Whatever you choose to do next, don’t face it alone.

And finally, whatever you choose to do next, don’t face it alone. If you do, chances are you won’t make it, or at the very least it won’t be nearly as much fun. I think if what you choose involves real effort and is worth doing, at some point you will stumble, fall, or maybe even consider quitting. Having people around you who believe in what you are trying to do and who can mentor you through the tough spots it is really important. I know that without others I would have never accomplished what I have in cycling so far; I just didn’t believe enough in myself.

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Nan with Carlos, her coach

My coach, Carlos, has been my mentor and teacher. He believes more in me than I do at times. Robbie Ventura, who is the founder of Vision Quest Coaching and a former professional cyclist, has dared me to reach for goals I never thought I could achieve. The more seasoned women I have trained and raced with have really encouraged me and passed on much of what they have learned. There have been many days where I was afraid or doubted myself but, thankfully, I have never been alone at this.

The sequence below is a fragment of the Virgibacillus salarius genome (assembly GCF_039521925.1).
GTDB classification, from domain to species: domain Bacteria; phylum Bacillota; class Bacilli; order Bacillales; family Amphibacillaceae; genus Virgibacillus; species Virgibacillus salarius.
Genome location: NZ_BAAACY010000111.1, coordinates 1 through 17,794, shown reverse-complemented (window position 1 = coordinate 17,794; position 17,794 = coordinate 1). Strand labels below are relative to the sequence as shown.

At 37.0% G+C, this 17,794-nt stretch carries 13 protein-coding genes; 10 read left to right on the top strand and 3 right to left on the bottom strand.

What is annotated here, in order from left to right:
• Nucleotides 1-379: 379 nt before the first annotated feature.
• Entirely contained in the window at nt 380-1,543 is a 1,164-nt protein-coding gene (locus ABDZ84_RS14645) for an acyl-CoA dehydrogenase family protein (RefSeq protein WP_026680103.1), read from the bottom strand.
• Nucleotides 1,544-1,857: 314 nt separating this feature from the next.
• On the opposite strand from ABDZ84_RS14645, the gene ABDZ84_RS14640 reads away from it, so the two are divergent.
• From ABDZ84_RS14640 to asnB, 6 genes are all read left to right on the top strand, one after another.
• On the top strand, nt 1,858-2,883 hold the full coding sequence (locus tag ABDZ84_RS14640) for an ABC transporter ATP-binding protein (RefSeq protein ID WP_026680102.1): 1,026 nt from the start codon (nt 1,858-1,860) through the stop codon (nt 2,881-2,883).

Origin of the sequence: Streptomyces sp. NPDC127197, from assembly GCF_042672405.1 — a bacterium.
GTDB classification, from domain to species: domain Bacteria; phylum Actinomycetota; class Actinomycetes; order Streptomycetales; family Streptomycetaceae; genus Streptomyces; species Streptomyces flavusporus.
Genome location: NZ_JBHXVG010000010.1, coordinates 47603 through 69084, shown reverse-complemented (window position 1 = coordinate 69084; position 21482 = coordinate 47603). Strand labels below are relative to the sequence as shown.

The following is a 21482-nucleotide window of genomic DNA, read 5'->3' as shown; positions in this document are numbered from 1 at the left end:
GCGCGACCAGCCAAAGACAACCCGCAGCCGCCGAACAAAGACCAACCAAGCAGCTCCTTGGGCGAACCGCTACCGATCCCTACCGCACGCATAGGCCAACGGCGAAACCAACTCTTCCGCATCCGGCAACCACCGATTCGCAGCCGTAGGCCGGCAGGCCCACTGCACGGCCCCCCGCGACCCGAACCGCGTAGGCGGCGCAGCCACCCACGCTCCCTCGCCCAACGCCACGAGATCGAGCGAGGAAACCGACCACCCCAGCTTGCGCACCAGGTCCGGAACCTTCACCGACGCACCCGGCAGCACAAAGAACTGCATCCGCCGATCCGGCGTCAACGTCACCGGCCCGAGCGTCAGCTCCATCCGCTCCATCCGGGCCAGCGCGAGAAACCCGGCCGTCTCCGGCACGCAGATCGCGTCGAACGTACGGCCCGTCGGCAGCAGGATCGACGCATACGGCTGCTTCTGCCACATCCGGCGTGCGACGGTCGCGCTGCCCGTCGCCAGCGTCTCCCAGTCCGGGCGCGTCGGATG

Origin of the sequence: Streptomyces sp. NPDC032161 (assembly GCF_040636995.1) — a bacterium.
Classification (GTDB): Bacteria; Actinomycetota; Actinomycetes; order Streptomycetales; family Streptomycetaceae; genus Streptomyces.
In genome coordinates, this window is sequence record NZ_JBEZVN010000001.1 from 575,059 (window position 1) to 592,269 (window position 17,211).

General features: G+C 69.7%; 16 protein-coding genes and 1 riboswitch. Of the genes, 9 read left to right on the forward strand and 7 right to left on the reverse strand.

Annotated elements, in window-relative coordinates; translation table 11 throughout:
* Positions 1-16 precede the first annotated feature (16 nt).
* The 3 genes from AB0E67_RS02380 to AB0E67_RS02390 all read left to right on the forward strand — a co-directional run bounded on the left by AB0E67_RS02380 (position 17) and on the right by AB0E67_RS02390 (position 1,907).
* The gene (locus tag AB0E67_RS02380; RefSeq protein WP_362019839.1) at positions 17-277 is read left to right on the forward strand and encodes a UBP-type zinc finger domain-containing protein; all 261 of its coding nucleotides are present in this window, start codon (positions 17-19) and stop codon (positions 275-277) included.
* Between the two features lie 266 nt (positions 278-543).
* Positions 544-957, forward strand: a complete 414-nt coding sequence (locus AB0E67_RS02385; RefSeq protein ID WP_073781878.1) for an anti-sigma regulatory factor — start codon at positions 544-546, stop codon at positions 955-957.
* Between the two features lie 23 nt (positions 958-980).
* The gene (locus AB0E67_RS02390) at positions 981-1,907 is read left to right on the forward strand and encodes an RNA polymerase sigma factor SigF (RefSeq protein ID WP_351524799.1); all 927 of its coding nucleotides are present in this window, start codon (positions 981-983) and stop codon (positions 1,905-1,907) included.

What words of advice do you have for those interested in pursuing your path?

I am a mentor now to other women starting out on the bike. My advice is to get out there and ride. Find a supportive group of other riders and set a goal for yourself. The goal can be, like mine, to ride 100 miles for a charity or it can be something else.

In sports, it helps to have that goal, because a big part of getting there is scheduling your training time. But I don’t think you need a long-term goal at the outset. In fact, it’s better not to have one. Wait and see where the road takes you; you may be surprised. The long-term goals will reveal themselves as the short-term goals are achieved.